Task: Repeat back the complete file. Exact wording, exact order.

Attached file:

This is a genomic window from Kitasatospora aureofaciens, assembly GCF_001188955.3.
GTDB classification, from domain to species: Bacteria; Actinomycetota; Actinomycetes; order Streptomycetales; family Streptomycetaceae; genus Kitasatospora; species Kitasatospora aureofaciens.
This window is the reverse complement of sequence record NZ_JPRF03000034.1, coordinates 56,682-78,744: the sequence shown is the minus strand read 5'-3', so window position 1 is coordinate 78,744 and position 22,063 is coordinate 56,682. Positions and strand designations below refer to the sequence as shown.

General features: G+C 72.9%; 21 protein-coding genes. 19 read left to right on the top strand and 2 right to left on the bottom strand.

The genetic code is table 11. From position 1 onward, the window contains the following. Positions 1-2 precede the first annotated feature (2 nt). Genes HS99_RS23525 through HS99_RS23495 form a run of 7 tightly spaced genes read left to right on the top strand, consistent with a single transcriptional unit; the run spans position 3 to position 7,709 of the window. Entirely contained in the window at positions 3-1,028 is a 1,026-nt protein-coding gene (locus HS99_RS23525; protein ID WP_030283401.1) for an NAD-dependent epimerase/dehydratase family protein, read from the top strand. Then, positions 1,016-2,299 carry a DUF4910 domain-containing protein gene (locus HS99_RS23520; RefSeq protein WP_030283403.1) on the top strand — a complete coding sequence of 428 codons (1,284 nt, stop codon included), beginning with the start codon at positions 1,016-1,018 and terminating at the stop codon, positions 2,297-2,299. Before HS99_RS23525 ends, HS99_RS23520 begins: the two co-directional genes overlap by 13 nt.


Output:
This is a genomic window from Kitasatospora aureofaciens, assembly GCF_001188955.3.
GTDB classification, from domain to species: Bacteria; Actinomycetota; Actinomycetes; order Streptomycetales; family Streptomycetaceae; genus Kitasatospora; species Kitasatospora aureofaciens.
This window is the reverse complement of sequence record NZ_JPRF03000034.1, coordinates 56,682-78,744: the sequence shown is the minus strand read 5'-3', so window position 1 is coordinate 78,744 and position 22,063 is coordinate 56,682. Positions and strand designations below refer to the sequence as shown.

General features: G+C 72.9%; 21 protein-coding genes. 19 read left to right on the top strand and 2 right to left on the bottom strand.

The genetic code is table 11. From position 1 onward, the window contains the following. Positions 1-2 precede the first annotated feature (2 nt). Genes HS99_RS23525 through HS99_RS23495 form a run of 7 tightly spaced genes read left to right on the top strand, consistent with a single transcriptional unit; the run spans position 3 to position 7,709 of the window. Entirely contained in the window at positions 3-1,028 is a 1,026-nt protein-coding gene (locus HS99_RS23525; protein ID WP_030283401.1) for an NAD-dependent epimerase/dehydratase family protein, read from the top strand. Then, positions 1,016-2,299 carry a DUF4910 domain-containing protein gene (locus HS99_RS23520; RefSeq protein WP_030283403.1) on the top strand — a complete coding sequence of 428 codons (1,284 nt, stop codon included), beginning with the start codon at positions 1,016-1,018 and terminating at the stop codon, positions 2,297-2,299. Before HS99_RS23525 ends, HS99_RS23520 begins: the two co-directional genes overlap by 13 nt.